That helps to explain the otherwise mystifying path that current school reform has taken. As Goldstein says, there are a couple of school reform strategies that have been successful. For instance, the Children's Literary Initiative, which provides prospective teachers with three years of training in early reading, has shown large gains in reading scores in Chicago, Philadelphia, and other areas. But rather than trying to implement such programs broadly, national attention has focused on testing to try to determine the "value-added" of each teacher through student testing. Value-added—looking at how individual teachers increase student test scores increase year over year—can be a useful diagnostic tool in some situations. However, value-added measures all have a wide margin of error, and are quite sensitive to manipulation (such as teaching to the test). As Goldstein says, "there is absolutely no reason to believe that value-added retains its legitimacy in high-stakes settings, when test scores are used to evaluate, pay, and fire teachers and administrators."

The focus on testing to evaluate teachers, then, is not based on a rational look at the research. Instead, one could argue, it's based on the logic of the moral panic, and the created identity of teachers. If welfare mothers are the cause of poverty, then you can solve the problem of poverty with tighter restrictions on welfare mothers. If teachers are the problem with education, then you can solve the problem of education with ever more vigorous control, and ever more constant evaluation, of teachers.

The comparison between welfare mothers and teachers may seem overdone. Aren't teachers lauded and beloved, after all? Aren't they seen (a la Catharine Beecher and Teach for America) as messianic figures who can lift kids out of poverty and into excellence? Yes … but again, the good teacher/bad teacher dichotomy is predicated on the idea that the bad teachers are already in place and must be driven out by the good teachers. The dream, from Beecher to today, seems to be that if only our schools could get rid of the career educators and install angels instead, the millennium would arrive.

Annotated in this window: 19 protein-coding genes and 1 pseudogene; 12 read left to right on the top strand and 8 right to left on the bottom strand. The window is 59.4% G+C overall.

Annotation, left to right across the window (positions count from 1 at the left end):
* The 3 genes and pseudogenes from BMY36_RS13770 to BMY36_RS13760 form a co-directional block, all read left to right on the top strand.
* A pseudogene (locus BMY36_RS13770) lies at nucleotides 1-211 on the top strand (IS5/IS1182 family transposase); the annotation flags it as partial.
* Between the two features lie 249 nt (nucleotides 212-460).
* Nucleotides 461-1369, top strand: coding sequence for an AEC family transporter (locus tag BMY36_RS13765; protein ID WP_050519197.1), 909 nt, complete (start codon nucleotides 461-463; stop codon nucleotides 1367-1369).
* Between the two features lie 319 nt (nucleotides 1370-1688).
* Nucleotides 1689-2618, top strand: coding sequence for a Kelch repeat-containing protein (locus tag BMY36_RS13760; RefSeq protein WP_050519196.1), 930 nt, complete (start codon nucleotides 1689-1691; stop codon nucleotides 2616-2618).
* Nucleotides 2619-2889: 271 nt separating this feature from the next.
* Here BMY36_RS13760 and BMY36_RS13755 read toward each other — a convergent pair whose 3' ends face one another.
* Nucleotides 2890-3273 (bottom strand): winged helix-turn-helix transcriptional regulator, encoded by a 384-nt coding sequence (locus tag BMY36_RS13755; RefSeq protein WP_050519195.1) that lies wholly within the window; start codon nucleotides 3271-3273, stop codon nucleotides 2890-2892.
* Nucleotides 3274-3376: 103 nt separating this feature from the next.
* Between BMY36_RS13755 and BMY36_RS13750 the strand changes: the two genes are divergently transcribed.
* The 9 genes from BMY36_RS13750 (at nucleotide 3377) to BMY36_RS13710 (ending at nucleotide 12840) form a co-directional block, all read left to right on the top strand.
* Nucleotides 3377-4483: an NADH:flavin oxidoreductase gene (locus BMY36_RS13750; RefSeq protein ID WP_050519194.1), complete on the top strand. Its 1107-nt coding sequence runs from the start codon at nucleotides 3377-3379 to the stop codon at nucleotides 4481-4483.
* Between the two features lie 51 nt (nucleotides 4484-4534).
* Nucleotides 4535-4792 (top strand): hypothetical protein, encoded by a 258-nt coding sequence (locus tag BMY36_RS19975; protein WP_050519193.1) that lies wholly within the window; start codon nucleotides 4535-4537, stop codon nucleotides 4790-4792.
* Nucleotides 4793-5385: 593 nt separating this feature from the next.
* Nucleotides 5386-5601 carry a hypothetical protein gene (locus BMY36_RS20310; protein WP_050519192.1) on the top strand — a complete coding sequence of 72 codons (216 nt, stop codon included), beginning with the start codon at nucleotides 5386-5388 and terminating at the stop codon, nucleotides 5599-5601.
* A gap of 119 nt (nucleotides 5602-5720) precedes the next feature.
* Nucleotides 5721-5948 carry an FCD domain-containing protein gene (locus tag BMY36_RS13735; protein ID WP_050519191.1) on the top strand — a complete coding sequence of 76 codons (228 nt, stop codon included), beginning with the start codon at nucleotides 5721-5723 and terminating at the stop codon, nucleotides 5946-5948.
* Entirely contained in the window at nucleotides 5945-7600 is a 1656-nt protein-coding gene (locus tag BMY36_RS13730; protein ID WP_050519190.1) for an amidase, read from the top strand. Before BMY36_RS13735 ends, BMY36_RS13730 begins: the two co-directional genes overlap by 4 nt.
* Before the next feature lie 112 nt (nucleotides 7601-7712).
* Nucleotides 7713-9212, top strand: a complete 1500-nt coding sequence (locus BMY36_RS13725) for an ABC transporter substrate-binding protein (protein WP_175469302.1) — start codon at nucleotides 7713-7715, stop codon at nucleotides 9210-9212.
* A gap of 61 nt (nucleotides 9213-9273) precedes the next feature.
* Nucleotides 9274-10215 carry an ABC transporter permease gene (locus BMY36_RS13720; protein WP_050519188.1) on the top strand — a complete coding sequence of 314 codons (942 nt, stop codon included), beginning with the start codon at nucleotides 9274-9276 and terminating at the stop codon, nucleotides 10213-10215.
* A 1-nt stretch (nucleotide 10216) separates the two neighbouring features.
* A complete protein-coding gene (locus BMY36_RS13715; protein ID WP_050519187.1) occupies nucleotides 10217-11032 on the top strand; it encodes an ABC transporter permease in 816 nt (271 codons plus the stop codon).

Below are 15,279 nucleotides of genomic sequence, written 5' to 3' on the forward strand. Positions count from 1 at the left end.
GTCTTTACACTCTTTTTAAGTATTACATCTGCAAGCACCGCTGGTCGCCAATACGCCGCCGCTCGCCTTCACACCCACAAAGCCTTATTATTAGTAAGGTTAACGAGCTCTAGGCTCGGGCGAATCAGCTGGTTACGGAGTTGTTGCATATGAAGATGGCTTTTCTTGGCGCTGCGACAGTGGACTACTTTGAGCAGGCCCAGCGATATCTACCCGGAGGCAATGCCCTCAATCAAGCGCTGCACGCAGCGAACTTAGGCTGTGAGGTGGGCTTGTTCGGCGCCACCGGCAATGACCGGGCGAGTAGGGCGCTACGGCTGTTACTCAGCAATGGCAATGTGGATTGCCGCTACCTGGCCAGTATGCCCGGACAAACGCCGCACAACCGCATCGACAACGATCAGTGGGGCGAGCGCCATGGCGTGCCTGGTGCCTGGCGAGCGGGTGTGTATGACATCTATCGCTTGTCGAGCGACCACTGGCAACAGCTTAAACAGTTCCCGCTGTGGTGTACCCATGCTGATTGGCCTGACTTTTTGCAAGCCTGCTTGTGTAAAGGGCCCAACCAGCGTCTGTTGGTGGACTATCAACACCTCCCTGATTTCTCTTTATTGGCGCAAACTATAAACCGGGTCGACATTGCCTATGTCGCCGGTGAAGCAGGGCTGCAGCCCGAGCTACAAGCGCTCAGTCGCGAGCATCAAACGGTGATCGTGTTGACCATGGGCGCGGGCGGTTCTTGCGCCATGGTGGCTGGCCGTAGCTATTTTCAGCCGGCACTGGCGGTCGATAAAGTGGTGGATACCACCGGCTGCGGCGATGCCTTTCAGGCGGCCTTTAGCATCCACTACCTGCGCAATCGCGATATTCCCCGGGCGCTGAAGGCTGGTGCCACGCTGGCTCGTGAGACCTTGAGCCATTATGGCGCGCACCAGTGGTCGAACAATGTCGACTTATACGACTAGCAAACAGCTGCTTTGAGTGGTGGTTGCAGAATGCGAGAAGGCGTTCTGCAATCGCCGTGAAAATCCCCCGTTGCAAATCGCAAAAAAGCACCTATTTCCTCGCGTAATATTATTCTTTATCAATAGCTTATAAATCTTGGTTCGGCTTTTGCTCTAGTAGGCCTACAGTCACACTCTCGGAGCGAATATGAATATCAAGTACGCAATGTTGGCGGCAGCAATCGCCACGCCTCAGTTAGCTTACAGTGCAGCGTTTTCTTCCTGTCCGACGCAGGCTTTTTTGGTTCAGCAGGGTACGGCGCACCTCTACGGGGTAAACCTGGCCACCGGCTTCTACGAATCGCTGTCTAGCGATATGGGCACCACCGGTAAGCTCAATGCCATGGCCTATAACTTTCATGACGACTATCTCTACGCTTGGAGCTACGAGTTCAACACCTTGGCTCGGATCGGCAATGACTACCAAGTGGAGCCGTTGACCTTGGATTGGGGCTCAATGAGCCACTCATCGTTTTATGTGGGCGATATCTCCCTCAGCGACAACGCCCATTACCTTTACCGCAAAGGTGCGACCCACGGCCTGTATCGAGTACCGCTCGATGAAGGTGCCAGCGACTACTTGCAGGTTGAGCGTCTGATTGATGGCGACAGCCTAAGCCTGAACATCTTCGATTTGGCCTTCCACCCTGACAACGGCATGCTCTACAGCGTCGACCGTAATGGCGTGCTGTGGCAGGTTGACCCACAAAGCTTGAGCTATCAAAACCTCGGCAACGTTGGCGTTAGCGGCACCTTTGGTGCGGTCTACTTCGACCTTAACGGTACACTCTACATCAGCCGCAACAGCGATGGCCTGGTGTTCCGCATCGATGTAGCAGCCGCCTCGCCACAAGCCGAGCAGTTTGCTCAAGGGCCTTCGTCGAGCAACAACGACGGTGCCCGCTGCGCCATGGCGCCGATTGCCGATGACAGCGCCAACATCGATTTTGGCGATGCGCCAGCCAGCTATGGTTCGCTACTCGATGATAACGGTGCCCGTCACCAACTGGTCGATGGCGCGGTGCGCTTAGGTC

This is an especially pernicious dream since, as Goldstein says, one of the consistent findings in education research is that first-year teachers are not very good. In teaching, Goldstein notes, there is a learning curve, and "the curve is steep." If we want to improve schools, one of the quickest ways is to reduce turnover; skilled veteran teachers may be schools’ most valuable resources. Because of that, many of Goldstein's recommendations at the book's conclusion are focused on making teaching more attractive as a long-term profession. That involves increasing teacher pay, but it also means giving veteran teachers more responsibilities—for mentoring, for developing curricula, for working with peers to develop and evaluate programs. It means treating teachers as professionals to rely on, rather than as suspects to be policed.

This isn't to say that all teachers are good. There are certainly bad teachers, and Goldstein recommends adjusting union rules to make such teachers easier to remove. But the existence of bad teachers doesn't justify our two-century-and-counting moral panic. There are bad accountants, but we don't define "accountant" as an identity to be policed in order to solve our nation’s economic woes. There are bad doctors, but even at a time when medical malpractice suits are frequent, the idea of replacing doctors isn’t at the center health care reform. Our education system has many problems, but one of the biggest is that we define those problems in terms of "teacher wars"—and then try to solve them through a war on teachers.